About St. John’s College
Santa Fe Tutor Profile: Christine Chen
When Christine Chen was in school, music was her “alternative life.” Her proclivity for music became evident when she was quite young: her instrument of choice was a Quaker Oats cereal box and her bow a ruler. “It was in the key of granola,” she said of her makeshift violin.
Equipped with a more responsive instrument, she soon embarked on a thirteen-year journey through the intensely competitive parallel universe of adolescent classical musicians. Under the tutelage of Eudice Shapiro at the University of Southern California School of Music, Chen seriously considered a career in music. “I thought long and hard about conservatory, but I decided I’d rather have a liberal arts degree,” she recounted.
Yet practicing and performing remained part of her life. She played in the first violin sections of the Yale Symphony Orchestra and the Boston Philharmonic Orchestra. Her teachers included Nancy Cirillo of the New England Conservatory and Sidney Harth, former concertmaster of the Chicago Symphony and professor at the Yale School of Music. While in graduate school abroad, Chen helped found the Rusalka String Quartet, which is based in Cambridge, England.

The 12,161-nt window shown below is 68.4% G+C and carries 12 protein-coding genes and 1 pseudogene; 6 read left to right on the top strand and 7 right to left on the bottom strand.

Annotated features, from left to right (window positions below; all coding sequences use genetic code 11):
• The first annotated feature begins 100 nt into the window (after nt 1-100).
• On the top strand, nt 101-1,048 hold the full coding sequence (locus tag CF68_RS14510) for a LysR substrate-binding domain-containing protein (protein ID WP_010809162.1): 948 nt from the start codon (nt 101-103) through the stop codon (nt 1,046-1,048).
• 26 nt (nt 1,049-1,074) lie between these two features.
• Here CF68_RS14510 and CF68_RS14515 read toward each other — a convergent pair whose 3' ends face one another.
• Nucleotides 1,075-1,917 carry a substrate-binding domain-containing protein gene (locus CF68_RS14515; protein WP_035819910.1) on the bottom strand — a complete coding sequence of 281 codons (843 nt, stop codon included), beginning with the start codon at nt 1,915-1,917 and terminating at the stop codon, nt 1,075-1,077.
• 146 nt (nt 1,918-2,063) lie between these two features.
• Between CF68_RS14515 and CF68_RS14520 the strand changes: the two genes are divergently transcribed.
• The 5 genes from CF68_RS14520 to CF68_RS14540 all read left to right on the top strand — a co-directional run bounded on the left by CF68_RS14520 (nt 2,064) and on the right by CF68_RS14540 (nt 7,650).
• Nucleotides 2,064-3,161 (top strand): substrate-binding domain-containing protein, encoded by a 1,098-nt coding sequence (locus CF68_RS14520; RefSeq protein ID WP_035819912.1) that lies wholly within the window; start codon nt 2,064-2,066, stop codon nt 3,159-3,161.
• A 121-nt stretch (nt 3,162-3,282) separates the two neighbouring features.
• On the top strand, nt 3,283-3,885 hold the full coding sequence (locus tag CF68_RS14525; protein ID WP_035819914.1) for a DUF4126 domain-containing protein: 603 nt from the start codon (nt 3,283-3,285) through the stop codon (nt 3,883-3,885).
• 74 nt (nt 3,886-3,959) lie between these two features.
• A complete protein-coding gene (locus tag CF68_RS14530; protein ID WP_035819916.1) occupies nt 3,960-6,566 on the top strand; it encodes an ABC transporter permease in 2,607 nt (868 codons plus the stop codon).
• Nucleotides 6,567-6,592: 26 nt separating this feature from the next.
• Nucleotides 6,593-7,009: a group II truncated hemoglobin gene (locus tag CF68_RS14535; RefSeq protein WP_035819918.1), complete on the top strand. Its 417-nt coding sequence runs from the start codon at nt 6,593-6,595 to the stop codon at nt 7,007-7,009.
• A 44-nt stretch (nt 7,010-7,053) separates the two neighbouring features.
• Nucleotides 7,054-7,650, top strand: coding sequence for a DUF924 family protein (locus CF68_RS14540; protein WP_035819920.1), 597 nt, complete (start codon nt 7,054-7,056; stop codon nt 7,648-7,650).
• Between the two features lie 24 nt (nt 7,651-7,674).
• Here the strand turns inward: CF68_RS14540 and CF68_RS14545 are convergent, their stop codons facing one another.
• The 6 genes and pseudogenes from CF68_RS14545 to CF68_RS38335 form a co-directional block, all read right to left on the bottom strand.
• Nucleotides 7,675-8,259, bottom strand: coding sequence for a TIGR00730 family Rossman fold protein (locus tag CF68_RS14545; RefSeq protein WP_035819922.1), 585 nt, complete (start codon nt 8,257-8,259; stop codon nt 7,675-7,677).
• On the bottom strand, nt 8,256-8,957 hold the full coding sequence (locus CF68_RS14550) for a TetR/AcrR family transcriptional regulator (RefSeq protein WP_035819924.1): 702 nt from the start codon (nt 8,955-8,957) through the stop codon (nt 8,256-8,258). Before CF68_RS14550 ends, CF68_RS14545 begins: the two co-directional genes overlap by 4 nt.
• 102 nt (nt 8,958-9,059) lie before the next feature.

Chen was pursuing graduate work in Russian studies in England when she saw an advertisement in The Chronicle of Higher Education for tutor positions at St. John’s College, and thought “this is really perfect for me.” That was more than three years ago, and Chen has successfully brought music to her academic career. Weaving in the musical context during seminar discussions is “a way of connecting disparate parts of learning,” Chen suggested, adding with a laugh, “I probably [do it] to an annoying extent.”
Relatively new to the College, Chen has discovered that a surprising number of tutors play an instrument, including a group that regularly plays blue grass. Ensemble playing involves the “necessity of being better attuned to the other musicians,” she observed.
Along with other tutors including David Bolotin, Chen played the violin in the 2007 performance To Strike the World, the first time tutors and students mounted a show on this scale (see article in the Winter 2008 issue of The College). Bolotin introduced her to a 70-year old cellist in town, which led to the formation of an all-female string quartet with seemingly unbounded energy for music. In addition, Chen will soon appear with The Serenata of Santa Fe, a professional chamber music group (she admits to missing being part of an orchestra).
In a setting where the emphasis is on the mind, it is refreshing to be able to step into the realm of music, Chen observed. She thinks it is especially beneficial for students to see that “tutors can also devote time to and be passionate about creative pursuits.” The College, she adds, has given her the encouragement and support to do this in addition to teaching. “Music reminds me that there’s something else besides what I’m doing,” she reflected. “It is deeply important that a college has a sustained musical life.”